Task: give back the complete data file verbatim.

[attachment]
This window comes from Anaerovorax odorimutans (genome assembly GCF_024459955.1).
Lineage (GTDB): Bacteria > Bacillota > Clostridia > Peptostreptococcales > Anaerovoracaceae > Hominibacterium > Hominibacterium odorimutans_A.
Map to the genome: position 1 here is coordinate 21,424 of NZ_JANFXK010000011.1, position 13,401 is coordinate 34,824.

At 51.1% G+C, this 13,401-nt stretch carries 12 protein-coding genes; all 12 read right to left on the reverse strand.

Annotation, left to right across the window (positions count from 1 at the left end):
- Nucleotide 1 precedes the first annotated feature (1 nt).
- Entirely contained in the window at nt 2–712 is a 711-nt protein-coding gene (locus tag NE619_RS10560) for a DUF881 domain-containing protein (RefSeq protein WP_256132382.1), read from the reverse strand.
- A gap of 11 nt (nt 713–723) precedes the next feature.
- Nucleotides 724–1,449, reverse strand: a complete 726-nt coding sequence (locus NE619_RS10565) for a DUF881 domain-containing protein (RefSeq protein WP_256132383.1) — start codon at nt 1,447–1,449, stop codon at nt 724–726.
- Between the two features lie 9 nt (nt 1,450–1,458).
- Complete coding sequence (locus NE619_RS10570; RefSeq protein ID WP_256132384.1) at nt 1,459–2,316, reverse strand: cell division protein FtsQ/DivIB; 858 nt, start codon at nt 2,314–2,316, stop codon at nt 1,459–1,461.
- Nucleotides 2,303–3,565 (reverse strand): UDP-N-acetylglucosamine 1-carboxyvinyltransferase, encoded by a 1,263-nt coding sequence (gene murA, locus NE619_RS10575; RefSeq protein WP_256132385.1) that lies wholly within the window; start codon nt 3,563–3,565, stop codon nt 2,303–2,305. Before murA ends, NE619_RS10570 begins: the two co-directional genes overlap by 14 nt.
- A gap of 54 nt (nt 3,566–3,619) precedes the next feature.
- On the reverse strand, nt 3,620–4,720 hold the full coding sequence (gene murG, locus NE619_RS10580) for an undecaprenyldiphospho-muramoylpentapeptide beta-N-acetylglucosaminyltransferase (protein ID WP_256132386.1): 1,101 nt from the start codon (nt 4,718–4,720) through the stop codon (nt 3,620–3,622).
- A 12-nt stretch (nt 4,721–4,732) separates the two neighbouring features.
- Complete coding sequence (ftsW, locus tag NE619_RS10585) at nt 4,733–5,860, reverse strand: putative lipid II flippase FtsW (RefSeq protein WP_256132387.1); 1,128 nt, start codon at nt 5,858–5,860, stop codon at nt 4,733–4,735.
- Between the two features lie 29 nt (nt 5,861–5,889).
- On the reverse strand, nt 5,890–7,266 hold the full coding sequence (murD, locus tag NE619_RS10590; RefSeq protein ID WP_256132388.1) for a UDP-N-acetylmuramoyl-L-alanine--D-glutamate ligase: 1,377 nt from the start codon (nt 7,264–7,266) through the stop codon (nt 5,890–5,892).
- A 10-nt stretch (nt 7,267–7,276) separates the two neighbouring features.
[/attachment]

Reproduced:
This window comes from Anaerovorax odorimutans (genome assembly GCF_024459955.1).
Lineage (GTDB): Bacteria > Bacillota > Clostridia > Peptostreptococcales > Anaerovoracaceae > Hominibacterium > Hominibacterium odorimutans_A.
Map to the genome: position 1 here is coordinate 21,424 of NZ_JANFXK010000011.1, position 13,401 is coordinate 34,824.

At 51.1% G+C, this 13,401-nt stretch carries 12 protein-coding genes; all 12 read right to left on the reverse strand.

Annotation, left to right across the window (positions count from 1 at the left end):
- Nucleotide 1 precedes the first annotated feature (1 nt).
- Entirely contained in the window at nt 2–712 is a 711-nt protein-coding gene (locus tag NE619_RS10560) for a DUF881 domain-containing protein (RefSeq protein WP_256132382.1), read from the reverse strand.
- A gap of 11 nt (nt 713–723) precedes the next feature.
- Nucleotides 724–1,449, reverse strand: a complete 726-nt coding sequence (locus NE619_RS10565) for a DUF881 domain-containing protein (RefSeq protein WP_256132383.1) — start codon at nt 1,447–1,449, stop codon at nt 724–726.
- Between the two features lie 9 nt (nt 1,450–1,458).
- Complete coding sequence (locus NE619_RS10570; RefSeq protein ID WP_256132384.1) at nt 1,459–2,316, reverse strand: cell division protein FtsQ/DivIB; 858 nt, start codon at nt 2,314–2,316, stop codon at nt 1,459–1,461.
- Nucleotides 2,303–3,565 (reverse strand): UDP-N-acetylglucosamine 1-carboxyvinyltransferase, encoded by a 1,263-nt coding sequence (gene murA, locus NE619_RS10575; RefSeq protein WP_256132385.1) that lies wholly within the window; start codon nt 3,563–3,565, stop codon nt 2,303–2,305. Before murA ends, NE619_RS10570 begins: the two co-directional genes overlap by 14 nt.
- A gap of 54 nt (nt 3,566–3,619) precedes the next feature.
- On the reverse strand, nt 3,620–4,720 hold the full coding sequence (gene murG, locus NE619_RS10580) for an undecaprenyldiphospho-muramoylpentapeptide beta-N-acetylglucosaminyltransferase (protein ID WP_256132386.1): 1,101 nt from the start codon (nt 4,718–4,720) through the stop codon (nt 3,620–3,622).
- A 12-nt stretch (nt 4,721–4,732) separates the two neighbouring features.
- Complete coding sequence (ftsW, locus tag NE619_RS10585) at nt 4,733–5,860, reverse strand: putative lipid II flippase FtsW (RefSeq protein WP_256132387.1); 1,128 nt, start codon at nt 5,858–5,860, stop codon at nt 4,733–4,735.
- Between the two features lie 29 nt (nt 5,861–5,889).
- On the reverse strand, nt 5,890–7,266 hold the full coding sequence (murD, locus tag NE619_RS10590; RefSeq protein ID WP_256132388.1) for a UDP-N-acetylmuramoyl-L-alanine--D-glutamate ligase: 1,377 nt from the start codon (nt 7,264–7,266) through the stop codon (nt 5,890–5,892).
- A 10-nt stretch (nt 7,267–7,276) separates the two neighbouring features.